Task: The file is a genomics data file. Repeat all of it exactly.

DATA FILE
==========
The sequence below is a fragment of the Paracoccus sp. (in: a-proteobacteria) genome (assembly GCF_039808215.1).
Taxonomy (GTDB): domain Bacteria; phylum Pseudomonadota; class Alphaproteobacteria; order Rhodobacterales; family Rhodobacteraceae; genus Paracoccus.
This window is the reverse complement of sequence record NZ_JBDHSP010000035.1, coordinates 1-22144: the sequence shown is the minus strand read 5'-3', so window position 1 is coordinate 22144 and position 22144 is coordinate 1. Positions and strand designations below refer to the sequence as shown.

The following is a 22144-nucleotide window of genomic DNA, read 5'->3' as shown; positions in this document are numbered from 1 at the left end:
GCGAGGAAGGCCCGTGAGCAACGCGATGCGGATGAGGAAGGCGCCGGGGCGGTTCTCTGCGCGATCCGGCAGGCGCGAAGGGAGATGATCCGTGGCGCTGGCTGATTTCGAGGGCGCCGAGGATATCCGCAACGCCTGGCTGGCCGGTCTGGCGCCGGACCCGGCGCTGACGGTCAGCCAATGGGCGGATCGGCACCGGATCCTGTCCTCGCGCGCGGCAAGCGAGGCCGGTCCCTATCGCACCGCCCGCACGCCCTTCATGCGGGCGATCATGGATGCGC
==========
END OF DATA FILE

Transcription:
The sequence below is a fragment of the Paracoccus sp. (in: a-proteobacteria) genome (assembly GCF_039808215.1).
Taxonomy (GTDB): domain Bacteria; phylum Pseudomonadota; class Alphaproteobacteria; order Rhodobacterales; family Rhodobacteraceae; genus Paracoccus.
This window is the reverse complement of sequence record NZ_JBDHSP010000035.1, coordinates 1-22144: the sequence shown is the minus strand read 5'-3', so window position 1 is coordinate 22144 and position 22144 is coordinate 1. Positions and strand designations below refer to the sequence as shown.

The following is a 22144-nucleotide window of genomic DNA, read 5'->3' as shown; positions in this document are numbered from 1 at the left end:
GCGAGGAAGGCCCGTGAGCAACGCGATGCGGATGAGGAAGGCGCCGGGGCGGTTCTCTGCGCGATCCGGCAGGCGCGAAGGGAGATGATCCGTGGCGCTGGCTGATTTCGAGGGCGCCGAGGATATCCGCAACGCCTGGCTGGCCGGTCTGGCGCCGGACCCGGCGCTGACGGTCAGCCAATGGGCGGATCGGCACCGGATCCTGTCCTCGCGCGCGGCAAGCGAGGCCGGTCCCTATCGCACCGCCCGCACGCCCTTCATGCGGGCGATCATGGATGCGC